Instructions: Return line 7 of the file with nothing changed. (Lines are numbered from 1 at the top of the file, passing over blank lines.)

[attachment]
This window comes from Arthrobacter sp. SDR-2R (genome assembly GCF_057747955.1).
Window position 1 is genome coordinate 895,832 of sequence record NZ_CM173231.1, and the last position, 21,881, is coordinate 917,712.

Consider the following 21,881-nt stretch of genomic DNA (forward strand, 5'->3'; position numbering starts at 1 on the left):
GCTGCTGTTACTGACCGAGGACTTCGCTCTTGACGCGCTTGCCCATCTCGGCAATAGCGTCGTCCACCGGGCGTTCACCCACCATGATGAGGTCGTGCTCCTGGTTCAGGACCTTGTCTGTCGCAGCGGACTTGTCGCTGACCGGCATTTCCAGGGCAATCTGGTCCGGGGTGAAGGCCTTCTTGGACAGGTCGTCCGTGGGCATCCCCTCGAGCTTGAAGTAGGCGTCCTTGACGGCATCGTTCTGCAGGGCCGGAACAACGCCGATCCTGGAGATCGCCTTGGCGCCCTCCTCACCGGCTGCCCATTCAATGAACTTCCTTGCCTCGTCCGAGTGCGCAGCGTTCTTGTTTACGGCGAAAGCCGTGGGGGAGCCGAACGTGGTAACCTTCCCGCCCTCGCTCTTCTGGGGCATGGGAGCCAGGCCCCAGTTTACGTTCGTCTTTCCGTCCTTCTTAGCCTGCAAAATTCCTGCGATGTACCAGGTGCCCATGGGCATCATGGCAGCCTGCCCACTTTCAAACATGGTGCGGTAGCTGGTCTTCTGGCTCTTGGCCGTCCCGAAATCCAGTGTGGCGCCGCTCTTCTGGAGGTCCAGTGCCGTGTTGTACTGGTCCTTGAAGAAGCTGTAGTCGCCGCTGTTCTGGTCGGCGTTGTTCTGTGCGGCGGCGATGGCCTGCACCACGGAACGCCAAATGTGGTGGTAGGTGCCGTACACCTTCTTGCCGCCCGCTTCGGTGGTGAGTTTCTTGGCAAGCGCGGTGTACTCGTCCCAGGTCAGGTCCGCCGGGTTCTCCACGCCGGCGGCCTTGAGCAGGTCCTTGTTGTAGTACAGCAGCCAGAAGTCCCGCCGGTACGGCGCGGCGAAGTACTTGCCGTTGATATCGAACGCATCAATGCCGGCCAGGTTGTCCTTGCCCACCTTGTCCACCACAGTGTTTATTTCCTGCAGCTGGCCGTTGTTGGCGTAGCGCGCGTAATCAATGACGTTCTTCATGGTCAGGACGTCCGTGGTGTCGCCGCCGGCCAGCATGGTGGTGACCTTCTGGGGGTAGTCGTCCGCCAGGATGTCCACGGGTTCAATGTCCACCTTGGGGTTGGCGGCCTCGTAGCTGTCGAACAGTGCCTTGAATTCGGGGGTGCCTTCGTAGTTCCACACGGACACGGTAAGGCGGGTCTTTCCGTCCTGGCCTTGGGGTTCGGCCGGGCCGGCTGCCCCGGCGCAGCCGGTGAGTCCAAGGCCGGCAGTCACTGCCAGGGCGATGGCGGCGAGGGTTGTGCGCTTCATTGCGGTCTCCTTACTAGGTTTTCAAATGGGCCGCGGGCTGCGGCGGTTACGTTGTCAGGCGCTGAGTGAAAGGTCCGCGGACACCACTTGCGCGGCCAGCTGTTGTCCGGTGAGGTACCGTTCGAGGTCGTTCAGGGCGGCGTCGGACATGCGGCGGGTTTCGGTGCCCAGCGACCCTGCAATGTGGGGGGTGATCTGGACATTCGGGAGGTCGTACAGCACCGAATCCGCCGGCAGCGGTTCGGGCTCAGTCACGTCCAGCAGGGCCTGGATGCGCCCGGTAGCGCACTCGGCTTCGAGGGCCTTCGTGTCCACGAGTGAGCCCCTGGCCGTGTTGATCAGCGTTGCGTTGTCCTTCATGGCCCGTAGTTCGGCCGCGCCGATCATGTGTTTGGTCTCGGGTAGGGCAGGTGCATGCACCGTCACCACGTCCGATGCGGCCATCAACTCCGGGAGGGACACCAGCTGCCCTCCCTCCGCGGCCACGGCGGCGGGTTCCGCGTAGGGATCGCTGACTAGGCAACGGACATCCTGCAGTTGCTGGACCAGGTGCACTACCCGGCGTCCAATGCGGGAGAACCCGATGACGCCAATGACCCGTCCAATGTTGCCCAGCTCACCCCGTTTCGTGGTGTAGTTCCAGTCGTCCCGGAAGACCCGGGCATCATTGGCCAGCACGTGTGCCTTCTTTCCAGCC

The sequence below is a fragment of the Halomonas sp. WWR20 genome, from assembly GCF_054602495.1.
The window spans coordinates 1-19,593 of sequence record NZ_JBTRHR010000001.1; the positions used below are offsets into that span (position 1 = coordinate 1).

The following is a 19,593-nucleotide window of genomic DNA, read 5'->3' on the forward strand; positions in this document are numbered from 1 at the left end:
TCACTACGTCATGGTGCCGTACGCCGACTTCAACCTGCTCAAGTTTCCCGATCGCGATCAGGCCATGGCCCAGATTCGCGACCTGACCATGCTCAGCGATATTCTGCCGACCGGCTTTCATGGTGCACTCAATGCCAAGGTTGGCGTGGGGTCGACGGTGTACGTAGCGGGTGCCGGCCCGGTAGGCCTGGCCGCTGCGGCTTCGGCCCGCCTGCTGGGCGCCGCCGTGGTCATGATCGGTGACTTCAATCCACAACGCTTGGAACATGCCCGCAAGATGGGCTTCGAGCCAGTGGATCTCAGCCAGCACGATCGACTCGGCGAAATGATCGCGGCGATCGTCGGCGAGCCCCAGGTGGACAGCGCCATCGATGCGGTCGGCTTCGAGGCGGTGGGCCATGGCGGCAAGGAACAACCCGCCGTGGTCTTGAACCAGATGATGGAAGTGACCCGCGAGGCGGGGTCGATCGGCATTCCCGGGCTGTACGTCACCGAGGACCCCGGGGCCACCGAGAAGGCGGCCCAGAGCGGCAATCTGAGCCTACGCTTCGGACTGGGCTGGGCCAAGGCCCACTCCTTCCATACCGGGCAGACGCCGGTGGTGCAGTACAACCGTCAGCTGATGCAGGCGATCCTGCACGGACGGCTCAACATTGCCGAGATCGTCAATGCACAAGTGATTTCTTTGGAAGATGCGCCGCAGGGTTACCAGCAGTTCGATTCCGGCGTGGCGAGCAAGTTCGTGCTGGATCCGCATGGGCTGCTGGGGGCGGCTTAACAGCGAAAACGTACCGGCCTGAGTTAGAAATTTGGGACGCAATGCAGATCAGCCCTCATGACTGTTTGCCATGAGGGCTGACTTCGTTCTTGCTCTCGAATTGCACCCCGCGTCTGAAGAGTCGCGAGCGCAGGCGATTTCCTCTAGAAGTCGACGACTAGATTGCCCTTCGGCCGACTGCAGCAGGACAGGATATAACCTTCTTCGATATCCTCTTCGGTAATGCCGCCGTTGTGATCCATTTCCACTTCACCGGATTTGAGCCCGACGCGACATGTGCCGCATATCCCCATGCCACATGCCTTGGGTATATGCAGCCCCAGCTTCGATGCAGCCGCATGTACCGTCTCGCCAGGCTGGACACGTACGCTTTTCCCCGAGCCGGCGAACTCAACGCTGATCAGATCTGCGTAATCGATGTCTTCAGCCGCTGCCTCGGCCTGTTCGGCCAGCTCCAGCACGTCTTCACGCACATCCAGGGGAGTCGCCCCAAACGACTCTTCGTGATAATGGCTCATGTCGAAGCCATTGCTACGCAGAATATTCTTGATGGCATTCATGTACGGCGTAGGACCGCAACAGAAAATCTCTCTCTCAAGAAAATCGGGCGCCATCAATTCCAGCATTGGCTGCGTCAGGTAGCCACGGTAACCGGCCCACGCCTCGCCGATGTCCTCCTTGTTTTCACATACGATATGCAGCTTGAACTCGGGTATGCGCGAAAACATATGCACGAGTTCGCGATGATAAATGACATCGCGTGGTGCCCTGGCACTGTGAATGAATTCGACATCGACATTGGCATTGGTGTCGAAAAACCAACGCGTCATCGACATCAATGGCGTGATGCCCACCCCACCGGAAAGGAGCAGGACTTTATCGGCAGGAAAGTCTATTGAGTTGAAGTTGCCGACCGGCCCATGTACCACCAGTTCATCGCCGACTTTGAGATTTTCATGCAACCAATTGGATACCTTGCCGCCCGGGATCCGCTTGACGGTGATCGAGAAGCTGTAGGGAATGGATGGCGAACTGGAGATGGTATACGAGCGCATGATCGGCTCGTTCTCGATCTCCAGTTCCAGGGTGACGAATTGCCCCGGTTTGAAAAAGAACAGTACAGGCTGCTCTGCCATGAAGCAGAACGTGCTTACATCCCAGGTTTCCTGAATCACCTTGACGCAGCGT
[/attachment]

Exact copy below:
The following is a 19,593-nucleotide window of genomic DNA, read 5'->3' on the forward strand; positions in this document are numbered from 1 at the left end: